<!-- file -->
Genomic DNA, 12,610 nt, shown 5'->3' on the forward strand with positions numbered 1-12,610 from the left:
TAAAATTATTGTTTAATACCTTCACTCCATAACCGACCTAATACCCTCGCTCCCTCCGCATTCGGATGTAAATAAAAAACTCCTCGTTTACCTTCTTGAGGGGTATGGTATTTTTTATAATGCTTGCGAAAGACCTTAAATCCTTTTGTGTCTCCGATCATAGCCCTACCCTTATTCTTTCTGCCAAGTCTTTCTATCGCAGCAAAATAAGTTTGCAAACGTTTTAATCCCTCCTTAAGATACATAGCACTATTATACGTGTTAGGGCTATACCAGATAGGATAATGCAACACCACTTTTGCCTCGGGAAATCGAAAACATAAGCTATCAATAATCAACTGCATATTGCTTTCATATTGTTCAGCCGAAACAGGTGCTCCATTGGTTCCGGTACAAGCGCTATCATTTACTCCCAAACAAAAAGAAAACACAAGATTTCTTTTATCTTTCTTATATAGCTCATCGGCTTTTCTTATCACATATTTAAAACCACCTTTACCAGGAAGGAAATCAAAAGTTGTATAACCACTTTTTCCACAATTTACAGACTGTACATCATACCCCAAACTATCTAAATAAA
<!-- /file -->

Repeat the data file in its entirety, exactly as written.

Genomic DNA, 12,610 nt, shown 5'->3' on the forward strand with positions numbered 1-12,610 from the left:
TAAAATTATTGTTTAATACCTTCACTCCATAACCGACCTAATACCCTCGCTCCCTCCGCATTCGGATGTAAATAAAAAACTCCTCGTTTACCTTCTTGAGGGGTATGGTATTTTTTATAATGCTTGCGAAAGACCTTAAATCCTTTTGTGTCTCCGATCATAGCCCTACCCTTATTCTTTCTGCCAAGTCTTTCTATCGCAGCAAAATAAGTTTGCAAACGTTTTAATCCCTCCTTAAGATACATAGCACTATTATACGTGTTAGGGCTATACCAGATAGGATAATGCAACACCACTTTTGCCTCGGGAAATCGAAAACATAAGCTATCAATAATCAACTGCATATTGCTTTCATATTGTTCAGCCGAAACAGGTGCTCCATTGGTTCCGGTACAAGCGCTATCATTTACTCCCAAACAAAAAGAAAACACAAGATTTCTTTTATCTTTCTTATATAGCTCATCGGCTTTTCTTATCACATATTTAAAACCACCTTTACCAGGAAGGAAATCAAAAGTTGTATAACCACTTTTTCCACAATTTACAGACTGTACATCATACCCCAAACTATCTAAATAAA